Here, AT and AC are the respective absorbance of samples with and without polysaccharides.

4. Conclusions

In this study, a green and convenient method for extraction of polysaccharides from S. horneri based on DESs was proposed. The studied DESs were composed of choline chloride and 1,2-propanediol. Based on the single-factor experiment results, four experimental factors were systematically evaluated, giving the optimal extraction conditions as follows: molar ratio of choline chloride to 1,2-propanediol of 1:2, water content of 30% (v/v), solid–liquid ratio of 1:30 (g/mL), and the extraction temperature of 70 °C. The extraction yield of S. horneri polysaccharides reached 11.31% through the optimal extraction conditions. Additionally, FT-IR and X-ray diffraction were employed to analyze the characteristics of polysaccharides extracted from DESs and compared with the conventional hot water extraction. The polysaccharides extracted from S. horneri by DESs had obvious functions of removing proteins and minerals compared with hot water extraction. In vitro antioxidant experiments showed that the polysaccharides extracted from S. horneri had obvious antioxidant activity, and the scavenging ability of DPPH and ABTS radical reached 67.82% and 71.28%, respectively. Therefore, S. horneri polysaccharides could be used as a potential natural antioxidant. This study provided a green and simple method for the extraction of polysaccharides in S. horneri, and revealed the great potential of DESs in the extraction of biopolymer from natural products.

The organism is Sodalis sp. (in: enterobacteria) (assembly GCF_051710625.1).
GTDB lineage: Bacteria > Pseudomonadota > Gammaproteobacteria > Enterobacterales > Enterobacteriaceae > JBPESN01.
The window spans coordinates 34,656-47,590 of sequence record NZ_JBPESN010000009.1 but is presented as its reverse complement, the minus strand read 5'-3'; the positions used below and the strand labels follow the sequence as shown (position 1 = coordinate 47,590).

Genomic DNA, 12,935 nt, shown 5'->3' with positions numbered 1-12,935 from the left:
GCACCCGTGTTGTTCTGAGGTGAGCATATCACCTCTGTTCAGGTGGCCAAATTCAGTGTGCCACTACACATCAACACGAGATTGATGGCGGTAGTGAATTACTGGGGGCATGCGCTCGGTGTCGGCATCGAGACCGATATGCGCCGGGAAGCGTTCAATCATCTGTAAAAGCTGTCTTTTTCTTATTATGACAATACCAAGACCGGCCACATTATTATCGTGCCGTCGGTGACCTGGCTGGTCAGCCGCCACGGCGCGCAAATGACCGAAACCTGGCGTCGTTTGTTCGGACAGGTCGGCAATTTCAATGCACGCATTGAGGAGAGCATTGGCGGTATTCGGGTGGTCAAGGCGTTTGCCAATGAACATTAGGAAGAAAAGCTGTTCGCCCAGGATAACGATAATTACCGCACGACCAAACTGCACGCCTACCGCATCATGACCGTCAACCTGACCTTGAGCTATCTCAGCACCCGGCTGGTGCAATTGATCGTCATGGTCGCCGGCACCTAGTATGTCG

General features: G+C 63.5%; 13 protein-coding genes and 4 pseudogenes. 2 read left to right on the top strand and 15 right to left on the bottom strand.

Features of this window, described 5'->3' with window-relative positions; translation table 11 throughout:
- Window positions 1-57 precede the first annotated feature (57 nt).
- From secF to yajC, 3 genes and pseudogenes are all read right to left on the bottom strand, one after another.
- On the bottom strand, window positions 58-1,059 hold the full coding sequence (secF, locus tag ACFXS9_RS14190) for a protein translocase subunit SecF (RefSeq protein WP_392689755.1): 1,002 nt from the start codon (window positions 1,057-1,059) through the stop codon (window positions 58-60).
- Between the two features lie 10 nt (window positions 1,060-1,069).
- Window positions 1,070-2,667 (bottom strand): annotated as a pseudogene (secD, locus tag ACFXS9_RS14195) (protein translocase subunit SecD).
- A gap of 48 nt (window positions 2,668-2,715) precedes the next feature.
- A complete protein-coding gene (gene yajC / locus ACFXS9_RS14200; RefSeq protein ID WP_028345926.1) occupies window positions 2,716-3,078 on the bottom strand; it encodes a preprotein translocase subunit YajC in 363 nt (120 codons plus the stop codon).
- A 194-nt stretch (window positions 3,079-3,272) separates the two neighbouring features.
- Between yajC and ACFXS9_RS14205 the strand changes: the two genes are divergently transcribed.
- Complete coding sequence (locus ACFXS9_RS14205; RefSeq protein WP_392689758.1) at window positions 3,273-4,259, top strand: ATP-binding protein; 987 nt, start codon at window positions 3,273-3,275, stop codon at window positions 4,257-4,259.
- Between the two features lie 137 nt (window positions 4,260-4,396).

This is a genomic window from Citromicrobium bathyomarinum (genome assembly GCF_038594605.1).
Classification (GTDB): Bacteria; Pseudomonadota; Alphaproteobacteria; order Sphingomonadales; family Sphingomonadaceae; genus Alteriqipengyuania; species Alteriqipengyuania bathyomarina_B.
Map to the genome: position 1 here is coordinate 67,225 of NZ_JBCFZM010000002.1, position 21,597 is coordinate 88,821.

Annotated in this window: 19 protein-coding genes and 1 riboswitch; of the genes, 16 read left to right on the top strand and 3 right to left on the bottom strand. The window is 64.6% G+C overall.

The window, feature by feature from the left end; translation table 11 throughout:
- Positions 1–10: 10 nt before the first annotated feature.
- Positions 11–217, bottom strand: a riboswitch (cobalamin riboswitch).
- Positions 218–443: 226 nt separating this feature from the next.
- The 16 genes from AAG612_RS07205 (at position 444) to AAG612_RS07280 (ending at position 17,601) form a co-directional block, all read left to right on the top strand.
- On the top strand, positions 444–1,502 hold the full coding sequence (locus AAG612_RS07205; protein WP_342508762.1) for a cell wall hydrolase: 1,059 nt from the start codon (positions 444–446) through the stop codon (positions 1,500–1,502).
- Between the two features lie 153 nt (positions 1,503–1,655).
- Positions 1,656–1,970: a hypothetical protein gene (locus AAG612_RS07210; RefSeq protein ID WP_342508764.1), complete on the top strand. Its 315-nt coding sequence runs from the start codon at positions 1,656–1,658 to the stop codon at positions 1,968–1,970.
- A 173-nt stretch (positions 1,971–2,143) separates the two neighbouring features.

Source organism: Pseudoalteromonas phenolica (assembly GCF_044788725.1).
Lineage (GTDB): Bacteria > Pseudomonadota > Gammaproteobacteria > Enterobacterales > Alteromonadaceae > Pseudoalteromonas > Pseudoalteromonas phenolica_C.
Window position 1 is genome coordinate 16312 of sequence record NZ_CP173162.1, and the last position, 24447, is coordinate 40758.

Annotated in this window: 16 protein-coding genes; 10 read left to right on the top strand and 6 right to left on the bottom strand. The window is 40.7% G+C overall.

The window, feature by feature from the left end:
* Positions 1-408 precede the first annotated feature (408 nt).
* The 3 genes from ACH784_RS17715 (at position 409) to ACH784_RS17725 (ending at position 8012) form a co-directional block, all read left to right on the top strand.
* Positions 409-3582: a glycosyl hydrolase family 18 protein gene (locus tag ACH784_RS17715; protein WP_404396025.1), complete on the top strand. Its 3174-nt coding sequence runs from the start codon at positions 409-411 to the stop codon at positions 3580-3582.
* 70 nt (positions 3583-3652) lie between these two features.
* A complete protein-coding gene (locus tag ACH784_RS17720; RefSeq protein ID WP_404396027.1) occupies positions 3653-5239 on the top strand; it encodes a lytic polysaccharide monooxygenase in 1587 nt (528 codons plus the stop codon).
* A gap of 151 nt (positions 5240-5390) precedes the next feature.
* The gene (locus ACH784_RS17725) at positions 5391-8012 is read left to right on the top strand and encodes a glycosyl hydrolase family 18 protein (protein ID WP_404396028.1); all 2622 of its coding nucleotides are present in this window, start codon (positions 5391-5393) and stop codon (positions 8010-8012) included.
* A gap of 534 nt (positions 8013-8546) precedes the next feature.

Author Contributions